An encounter with a curious investor at a conference in San Francisco who believed in the vision of a business with data, technology, media and creativity at its core, lead to Jean drafting the outline of her business on a napkin, and that led to all pieces falling into place. She understood that other people saw value in her vision and it was time for extra self-belief to let the hunch play out.
Even today, Jean’s father’s words of wisdom are deeply rooted in her approach to business, as well as her everyday life:
-Before a woman, comes a person; and being a better person is more important than being a smarter woman.-
What Does This Mean for Women Today?
Jean explained that following your passions and doing things you won’t regret is powerful. Believing in hunches and your instincts to realise a vision will elevate anyone. As long as you believe in your own agency, you will then make something bigger than yourself happen.
It is common around the world for women to feel that there is a choice to be made between having a life or a career. Rather than AND, it is OR and this puts pressure on women. Jean recalled a time on a late weekend morning when her two children, who were still small, discussed why there was a difference between their mother and other mothers at school. Their overall conclusion was defining: “Mum is happiest when she’s at work and she should do it so she can bring her interesting stories home and be mum!”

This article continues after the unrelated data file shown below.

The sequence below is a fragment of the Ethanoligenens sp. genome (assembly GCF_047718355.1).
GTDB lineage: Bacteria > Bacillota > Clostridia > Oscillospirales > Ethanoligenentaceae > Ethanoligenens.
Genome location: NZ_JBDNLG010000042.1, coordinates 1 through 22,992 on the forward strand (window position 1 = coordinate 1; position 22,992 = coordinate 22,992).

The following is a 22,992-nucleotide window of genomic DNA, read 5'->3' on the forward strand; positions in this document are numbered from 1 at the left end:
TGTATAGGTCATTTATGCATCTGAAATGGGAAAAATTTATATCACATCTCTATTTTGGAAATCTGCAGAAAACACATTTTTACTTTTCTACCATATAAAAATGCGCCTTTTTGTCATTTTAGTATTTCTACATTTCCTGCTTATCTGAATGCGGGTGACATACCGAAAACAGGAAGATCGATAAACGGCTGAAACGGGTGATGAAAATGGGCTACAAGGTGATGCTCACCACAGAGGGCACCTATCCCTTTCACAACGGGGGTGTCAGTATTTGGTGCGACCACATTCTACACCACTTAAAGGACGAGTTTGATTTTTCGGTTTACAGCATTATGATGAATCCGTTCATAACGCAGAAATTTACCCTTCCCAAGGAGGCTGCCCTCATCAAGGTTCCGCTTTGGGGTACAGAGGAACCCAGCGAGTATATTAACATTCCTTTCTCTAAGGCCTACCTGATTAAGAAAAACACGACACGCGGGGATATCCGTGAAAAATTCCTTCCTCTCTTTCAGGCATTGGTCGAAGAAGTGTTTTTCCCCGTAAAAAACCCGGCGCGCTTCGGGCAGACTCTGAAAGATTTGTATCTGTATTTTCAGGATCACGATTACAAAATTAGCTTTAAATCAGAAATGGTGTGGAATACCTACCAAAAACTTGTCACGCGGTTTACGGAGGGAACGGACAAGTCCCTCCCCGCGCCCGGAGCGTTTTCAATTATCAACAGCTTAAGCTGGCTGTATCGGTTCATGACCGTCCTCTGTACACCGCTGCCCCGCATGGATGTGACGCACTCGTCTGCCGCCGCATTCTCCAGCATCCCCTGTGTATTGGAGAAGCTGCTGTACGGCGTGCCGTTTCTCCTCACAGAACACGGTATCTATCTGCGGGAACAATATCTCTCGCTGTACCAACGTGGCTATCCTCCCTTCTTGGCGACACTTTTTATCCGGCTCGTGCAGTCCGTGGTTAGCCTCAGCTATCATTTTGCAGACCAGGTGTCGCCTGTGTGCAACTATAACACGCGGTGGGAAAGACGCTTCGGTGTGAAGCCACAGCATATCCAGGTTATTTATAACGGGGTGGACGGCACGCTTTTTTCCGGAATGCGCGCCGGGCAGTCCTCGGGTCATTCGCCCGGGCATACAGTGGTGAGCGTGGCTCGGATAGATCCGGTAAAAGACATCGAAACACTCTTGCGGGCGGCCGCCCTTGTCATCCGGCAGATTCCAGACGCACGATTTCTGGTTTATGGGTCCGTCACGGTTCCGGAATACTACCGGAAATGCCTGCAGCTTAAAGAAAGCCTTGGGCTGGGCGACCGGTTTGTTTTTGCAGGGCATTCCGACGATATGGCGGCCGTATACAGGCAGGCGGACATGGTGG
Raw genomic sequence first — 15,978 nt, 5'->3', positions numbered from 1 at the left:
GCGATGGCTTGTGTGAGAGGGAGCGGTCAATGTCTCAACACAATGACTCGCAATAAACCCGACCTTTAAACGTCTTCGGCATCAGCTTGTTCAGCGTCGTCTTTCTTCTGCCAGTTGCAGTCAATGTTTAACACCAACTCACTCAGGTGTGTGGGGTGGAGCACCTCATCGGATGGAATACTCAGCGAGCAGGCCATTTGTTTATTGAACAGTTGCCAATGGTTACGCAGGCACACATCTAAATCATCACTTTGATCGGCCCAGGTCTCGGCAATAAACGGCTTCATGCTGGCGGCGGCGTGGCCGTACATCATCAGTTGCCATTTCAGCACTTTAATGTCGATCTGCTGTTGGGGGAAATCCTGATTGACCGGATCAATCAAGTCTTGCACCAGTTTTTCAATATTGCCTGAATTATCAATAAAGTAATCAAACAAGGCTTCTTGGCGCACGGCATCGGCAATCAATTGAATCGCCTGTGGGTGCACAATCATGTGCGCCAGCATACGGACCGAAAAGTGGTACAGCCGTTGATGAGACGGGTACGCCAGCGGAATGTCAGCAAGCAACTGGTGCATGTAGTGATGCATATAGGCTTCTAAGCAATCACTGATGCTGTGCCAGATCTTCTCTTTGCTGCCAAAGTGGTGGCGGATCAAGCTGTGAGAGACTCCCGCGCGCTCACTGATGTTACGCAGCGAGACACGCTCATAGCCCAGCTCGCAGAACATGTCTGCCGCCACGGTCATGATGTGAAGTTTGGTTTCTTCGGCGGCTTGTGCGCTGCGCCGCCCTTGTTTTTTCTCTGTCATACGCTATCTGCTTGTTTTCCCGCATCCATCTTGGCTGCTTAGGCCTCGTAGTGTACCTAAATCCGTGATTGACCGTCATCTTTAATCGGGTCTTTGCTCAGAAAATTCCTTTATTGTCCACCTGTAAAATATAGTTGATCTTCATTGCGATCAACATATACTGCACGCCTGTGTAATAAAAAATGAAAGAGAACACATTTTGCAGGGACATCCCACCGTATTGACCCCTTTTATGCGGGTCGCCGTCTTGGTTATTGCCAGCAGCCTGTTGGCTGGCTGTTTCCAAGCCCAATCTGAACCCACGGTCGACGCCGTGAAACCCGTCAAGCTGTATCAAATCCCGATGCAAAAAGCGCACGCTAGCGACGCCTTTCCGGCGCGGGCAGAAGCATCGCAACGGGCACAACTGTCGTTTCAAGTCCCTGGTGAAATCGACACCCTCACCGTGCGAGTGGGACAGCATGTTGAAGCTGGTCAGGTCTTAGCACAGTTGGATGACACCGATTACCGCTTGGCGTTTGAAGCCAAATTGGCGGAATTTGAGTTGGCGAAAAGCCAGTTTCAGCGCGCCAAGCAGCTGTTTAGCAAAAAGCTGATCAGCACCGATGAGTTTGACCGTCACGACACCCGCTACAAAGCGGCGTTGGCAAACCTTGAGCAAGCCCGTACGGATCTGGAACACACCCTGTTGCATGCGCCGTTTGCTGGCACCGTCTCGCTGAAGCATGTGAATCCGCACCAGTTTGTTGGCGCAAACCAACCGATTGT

Work, Life and Balance Today
Being a happy person was imperative to being a good mother, Jean shared. The Work/life balance is more of a circle and cannot be differentiated. In the advertising business we are lucky to work with creativity because that fuels our lives in many ways. The answer to complicated questions like balancing work and life is always a simpler one when creativity is involved. It boils down to looking inwards, finding the answer in how we can creatively come up with solutions to enjoy life, work and enabling our best self to come through.